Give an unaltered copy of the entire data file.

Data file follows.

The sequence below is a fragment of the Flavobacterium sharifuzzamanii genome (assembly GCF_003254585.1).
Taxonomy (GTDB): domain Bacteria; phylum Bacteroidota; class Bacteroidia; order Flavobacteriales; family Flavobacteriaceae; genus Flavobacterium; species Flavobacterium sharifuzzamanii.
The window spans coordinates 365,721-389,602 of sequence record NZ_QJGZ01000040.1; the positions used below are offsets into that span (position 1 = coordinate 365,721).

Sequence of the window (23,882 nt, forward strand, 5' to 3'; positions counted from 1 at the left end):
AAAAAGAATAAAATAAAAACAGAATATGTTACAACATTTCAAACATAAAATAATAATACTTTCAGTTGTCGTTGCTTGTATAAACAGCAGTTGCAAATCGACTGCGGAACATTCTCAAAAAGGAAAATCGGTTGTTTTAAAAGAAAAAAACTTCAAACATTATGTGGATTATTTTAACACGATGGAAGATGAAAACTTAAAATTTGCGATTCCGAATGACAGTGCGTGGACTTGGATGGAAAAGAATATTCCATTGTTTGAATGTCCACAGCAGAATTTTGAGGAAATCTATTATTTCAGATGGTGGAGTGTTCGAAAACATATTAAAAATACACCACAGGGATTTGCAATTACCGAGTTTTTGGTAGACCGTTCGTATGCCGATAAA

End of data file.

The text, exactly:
The sequence below is a fragment of the Flavobacterium sharifuzzamanii genome (assembly GCF_003254585.1).
Taxonomy (GTDB): domain Bacteria; phylum Bacteroidota; class Bacteroidia; order Flavobacteriales; family Flavobacteriaceae; genus Flavobacterium; species Flavobacterium sharifuzzamanii.
The window spans coordinates 365,721-389,602 of sequence record NZ_QJGZ01000040.1; the positions used below are offsets into that span (position 1 = coordinate 365,721).

Sequence of the window (23,882 nt, forward strand, 5' to 3'; positions counted from 1 at the left end):
AAAAAGAATAAAATAAAAACAGAATATGTTACAACATTTCAAACATAAAATAATAATACTTTCAGTTGTCGTTGCTTGTATAAACAGCAGTTGCAAATCGACTGCGGAACATTCTCAAAAAGGAAAATCGGTTGTTTTAAAAGAAAAAAACTTCAAACATTATGTGGATTATTTTAACACGATGGAAGATGAAAACTTAAAATTTGCGATTCCGAATGACAGTGCGTGGACTTGGATGGAAAAGAATATTCCATTGTTTGAATGTCCACAGCAGAATTTTGAGGAAATCTATTATTTCAGATGGTGGAGTGTTCGAAAACATATTAAAAATACACCACAGGGATTTGCAATTACCGAGTTTTTGGTAGACCGTTCGTATGCCGATAAA